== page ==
Can I Keep My Car Payment In Bankruptcy?

One of the common concerns of clients who come to us to discuss their options in bankruptcy is whether they can keep their car. We realize that you need to have a car. A car is needed it to go to work, go about regular daily activities, and more. As always, it’s important to realize that each person has a unique set of circumstances which should be carefully reviewed by a lawyer who can look out for your best legal and financial interests. Contact a bankruptcy attorney fort worth to receive the additional information you need in order to make an informed decision. Good luck and read on for more information about vehicles and bankruptcy.

Yes, You Can Keep Your Car In Bankruptcy

Because the bankruptcy code is designed to help people and not hurt them, you will find that most of the important and essential assets are exempt and that you can keep them even though you can discharge your debt in chapter 7 or chapter 13 bankruptcies. You’re allowed to keep a car for each licensed driver in the home. That means that if you and a spouse each have a car, whether it’s paid off or has an auto loan, you may keep these cars. Additionally, if you have children in the home or others who are living under your car such as an aging parent, they may also keep a car as well, which would be exempt from bankruptcy liquidation.

What If I Have A Car Payment? Yes, You Can Still Keep Your Car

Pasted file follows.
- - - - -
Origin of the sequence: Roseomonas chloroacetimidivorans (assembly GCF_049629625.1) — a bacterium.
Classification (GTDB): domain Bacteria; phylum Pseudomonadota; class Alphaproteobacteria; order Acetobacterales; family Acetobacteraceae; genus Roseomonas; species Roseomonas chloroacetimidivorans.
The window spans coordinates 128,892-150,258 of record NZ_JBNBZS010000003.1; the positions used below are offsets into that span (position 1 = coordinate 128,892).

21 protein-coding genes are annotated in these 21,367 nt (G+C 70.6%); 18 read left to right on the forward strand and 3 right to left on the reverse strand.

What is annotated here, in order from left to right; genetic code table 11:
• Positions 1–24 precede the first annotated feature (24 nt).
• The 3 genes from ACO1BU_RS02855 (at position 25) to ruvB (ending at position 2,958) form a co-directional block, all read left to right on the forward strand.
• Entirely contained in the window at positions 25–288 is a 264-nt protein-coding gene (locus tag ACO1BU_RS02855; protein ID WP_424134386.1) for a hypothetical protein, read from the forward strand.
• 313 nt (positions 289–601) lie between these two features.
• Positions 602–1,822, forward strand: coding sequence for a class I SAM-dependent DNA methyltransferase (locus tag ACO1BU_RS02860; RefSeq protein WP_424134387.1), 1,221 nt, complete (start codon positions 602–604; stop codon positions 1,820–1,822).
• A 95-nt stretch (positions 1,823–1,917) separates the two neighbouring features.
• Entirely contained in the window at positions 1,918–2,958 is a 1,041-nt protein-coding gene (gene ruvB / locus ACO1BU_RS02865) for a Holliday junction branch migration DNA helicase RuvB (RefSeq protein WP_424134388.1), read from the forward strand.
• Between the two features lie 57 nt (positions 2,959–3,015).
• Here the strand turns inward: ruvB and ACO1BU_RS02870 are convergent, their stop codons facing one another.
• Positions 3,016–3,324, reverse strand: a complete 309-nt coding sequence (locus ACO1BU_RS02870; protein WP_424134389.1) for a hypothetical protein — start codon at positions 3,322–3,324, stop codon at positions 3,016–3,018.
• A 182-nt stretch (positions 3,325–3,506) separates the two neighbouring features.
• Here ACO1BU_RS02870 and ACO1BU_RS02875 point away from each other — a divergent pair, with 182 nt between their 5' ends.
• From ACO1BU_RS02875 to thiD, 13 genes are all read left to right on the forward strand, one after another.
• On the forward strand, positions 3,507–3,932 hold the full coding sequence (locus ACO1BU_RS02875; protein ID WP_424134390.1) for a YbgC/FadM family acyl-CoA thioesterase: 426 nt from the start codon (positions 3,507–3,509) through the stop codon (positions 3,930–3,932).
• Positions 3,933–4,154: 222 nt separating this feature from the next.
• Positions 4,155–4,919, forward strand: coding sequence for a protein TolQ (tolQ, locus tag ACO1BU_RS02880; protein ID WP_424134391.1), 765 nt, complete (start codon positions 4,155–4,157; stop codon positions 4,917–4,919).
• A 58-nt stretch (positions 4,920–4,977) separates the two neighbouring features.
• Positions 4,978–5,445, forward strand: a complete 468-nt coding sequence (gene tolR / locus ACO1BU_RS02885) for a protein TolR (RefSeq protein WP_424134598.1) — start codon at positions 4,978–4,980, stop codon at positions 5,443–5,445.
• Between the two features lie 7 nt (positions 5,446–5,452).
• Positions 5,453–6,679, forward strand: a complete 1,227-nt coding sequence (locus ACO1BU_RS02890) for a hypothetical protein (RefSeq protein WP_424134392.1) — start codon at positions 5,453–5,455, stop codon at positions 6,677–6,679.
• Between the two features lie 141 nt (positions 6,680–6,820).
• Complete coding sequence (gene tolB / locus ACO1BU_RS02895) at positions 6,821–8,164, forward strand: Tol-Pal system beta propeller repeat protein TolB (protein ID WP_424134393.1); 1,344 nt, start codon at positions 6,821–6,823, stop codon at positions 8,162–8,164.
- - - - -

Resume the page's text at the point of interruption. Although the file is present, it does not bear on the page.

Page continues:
In most cases, you’ll be just fine keeping a car payment during a bankruptcy. Oftentimes we’ll recommend that clients get an affordable and reliable car prior to filing bankruptcy. If your car payment is excessive, you may want to give some thought to getting into a more affordable car payment by purchasing a less expensive car. But regardless, as long as you continue to make the payments on the car, you won’t have trouble.

There are some exceptions to this rule, in that continuing to simply make the regular car payments may not be enough. This is the case with auto lenders who require that you reaffirm the debt. Ford Motor credit in Fort Worth division of the north Texas bankruptcy district is an example of this. If you do not reaffirm your auto loan with Ford Motor Credit, they will literally pick your car up the moment your bankruptcy is complete or the automatic stay is no longer in effect. Generally speaking you have 45 days on an executive contract before legal action can be taken to repossess a vehicle.